With $100,000 in real money from a private investor, the Fairfield Investment Group is helping Fairfield University students learn about finance firsthand

Image: Student in BEST classroomFor Fairfield University students interested in learning about finance, a club allowing them to invest $100,000 is providing many lessons.

The Fairfield Investment Group (FIG), as the club is called, enables students to manage what was an initial investment of $100,000 supplied by an anonymous investor. With about 40 student members researching stocks and making investment suggestions, FIG has proven to be an opportunity to strengthen trading and analysis skills, prepare for future jobs, and connect with dedicated students and alumni. It has also been a valuable experience in managing people.

The club is completely run by students - mostly from the Dolan School of Business (DSB) - and has a management team that includes a chief executive officer (CEO), a position held by a senior finance major.

Boris Romanovsky '10, the current CEO of FIG, joined the club during his sophomore year after searching for an opportunity that would connect to his finance major and distinguish him after graduation. He will begin a position at Goldman Sachs as an operations analyst later this year.

Romanovsky said he was grateful to FIG faculty advisors, professors Michael Tucker and Walter Hlawitschka. "They let us lead but are always there when we need them," he said. "This method has helped students sharpen their techniques and even learn from mistakes. (The professors) don't mind poor decisions, they mind no decisions."

Throughout the year, FIG assigns students to research companies using the new Bloomberg terminals, which provide up-to-the-minute business and economic news and data. Students then work in teams deciding on what stocks to invest in or divest from. Next, they submit reports and recommendations to fellow student members serving as portfolio managers and executive leaders who vote on whether they should buy, sell, or hold.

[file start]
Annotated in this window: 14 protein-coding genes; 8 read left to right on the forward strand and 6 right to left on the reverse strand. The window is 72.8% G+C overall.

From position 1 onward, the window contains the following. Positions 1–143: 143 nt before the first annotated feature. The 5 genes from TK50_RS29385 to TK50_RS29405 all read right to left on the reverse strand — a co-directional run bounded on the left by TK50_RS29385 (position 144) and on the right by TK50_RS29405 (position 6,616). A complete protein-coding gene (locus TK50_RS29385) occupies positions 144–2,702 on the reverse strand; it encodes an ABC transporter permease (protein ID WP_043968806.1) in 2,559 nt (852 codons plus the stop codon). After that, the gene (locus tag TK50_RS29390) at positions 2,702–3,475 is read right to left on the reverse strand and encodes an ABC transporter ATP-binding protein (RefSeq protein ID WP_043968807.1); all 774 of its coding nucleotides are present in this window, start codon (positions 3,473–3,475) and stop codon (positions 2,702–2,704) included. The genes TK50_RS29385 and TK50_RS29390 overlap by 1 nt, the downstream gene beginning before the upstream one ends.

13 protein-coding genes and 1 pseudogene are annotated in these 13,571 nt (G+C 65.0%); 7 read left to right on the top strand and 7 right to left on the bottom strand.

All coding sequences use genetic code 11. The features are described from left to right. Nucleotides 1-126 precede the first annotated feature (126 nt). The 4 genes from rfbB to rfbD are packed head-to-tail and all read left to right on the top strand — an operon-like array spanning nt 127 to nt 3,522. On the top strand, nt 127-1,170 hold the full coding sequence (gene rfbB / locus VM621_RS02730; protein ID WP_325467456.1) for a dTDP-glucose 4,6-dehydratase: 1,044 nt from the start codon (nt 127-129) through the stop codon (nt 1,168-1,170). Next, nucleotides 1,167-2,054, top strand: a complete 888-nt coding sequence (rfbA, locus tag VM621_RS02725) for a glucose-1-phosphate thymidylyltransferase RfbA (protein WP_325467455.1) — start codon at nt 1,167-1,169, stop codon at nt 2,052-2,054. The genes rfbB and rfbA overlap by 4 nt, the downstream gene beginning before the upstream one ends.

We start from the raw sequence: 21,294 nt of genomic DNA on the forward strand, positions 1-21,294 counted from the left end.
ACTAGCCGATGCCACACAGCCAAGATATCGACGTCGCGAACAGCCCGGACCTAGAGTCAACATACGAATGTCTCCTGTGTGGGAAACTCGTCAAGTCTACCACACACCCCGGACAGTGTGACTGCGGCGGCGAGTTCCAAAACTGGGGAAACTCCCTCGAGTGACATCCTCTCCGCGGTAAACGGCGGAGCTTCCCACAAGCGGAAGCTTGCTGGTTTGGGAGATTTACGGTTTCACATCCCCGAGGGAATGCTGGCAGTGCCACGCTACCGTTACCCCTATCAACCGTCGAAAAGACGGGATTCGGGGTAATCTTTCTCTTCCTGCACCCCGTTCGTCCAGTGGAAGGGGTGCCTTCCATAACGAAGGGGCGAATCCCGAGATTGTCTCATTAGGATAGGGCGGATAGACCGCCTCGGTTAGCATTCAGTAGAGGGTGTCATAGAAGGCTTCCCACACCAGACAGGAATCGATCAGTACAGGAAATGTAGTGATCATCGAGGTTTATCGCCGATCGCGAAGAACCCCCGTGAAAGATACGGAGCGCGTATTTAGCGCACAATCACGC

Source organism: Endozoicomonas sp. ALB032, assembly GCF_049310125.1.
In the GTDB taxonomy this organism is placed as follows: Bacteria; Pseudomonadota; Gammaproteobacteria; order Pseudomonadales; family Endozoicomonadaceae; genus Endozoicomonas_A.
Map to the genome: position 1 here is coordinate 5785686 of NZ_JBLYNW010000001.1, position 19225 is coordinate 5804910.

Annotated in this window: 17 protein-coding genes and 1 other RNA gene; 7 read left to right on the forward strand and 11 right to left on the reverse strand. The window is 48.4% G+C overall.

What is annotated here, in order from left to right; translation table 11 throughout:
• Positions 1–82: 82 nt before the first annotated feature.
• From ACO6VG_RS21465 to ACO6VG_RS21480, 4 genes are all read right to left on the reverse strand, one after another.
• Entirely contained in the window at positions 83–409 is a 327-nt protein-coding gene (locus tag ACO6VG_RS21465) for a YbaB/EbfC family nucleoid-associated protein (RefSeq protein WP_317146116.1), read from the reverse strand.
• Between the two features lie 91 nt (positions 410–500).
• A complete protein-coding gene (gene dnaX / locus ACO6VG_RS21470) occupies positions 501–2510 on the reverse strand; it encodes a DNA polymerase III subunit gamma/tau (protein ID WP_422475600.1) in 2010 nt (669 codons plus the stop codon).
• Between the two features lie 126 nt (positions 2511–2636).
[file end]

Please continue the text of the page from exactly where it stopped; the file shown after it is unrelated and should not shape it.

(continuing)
"The professors provide advice but that's it," said Dr. Tucker, professor of finance. "The students choose who will be in the group. Those who don't do the work are out."

Fairfield economics majors also play a role by providing an overview of the economy and recommending sectors to invest in.

"I feel so proud when a student presents a report, recommends we buy, and then a month later I'll look at the stock and it's up 15% or 20%," Romanovsky observed. "You've got proof that you've been doing something right."

Granted, it's been a tough time for the stock market, but the students have held their own. "They were outperforming the market and were hit as was everyone," Dr. Tucker said. "Since that time, they have been tracking the market recovery."

In addition to being an opportunity to learn outside the classroom, FIG has other benefits. They include meeting prominent bankers invited to be guest speakers, reunions with past FIG members, and field trips to such businesses as UBS. FIG recently went to Oaktree Capital, a hedge fund in Stamford, for example. There, students met alumnus Frank Carroll '89, the managing director and a member of the DSB Advisory Council.

Romanovsky wants to continue the tradition of helping other Dolan School students when he becomes an alumnus later this month. "The mentoring aspect is what I love the most about the group," he said.

Image: The Fairfield Investment Group (FIG) enables students to manage what was an initial investment of $100,000 supplied by an anonymous investor. Students use the Bloomberg terminals to help research investments.

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Media Contact: Meg McCaffrey, (203) 254-4000, ext. 2726, mmccaffrey@fairfield.edu

Posted on May 17, 2010

Vol. 42, No. 295

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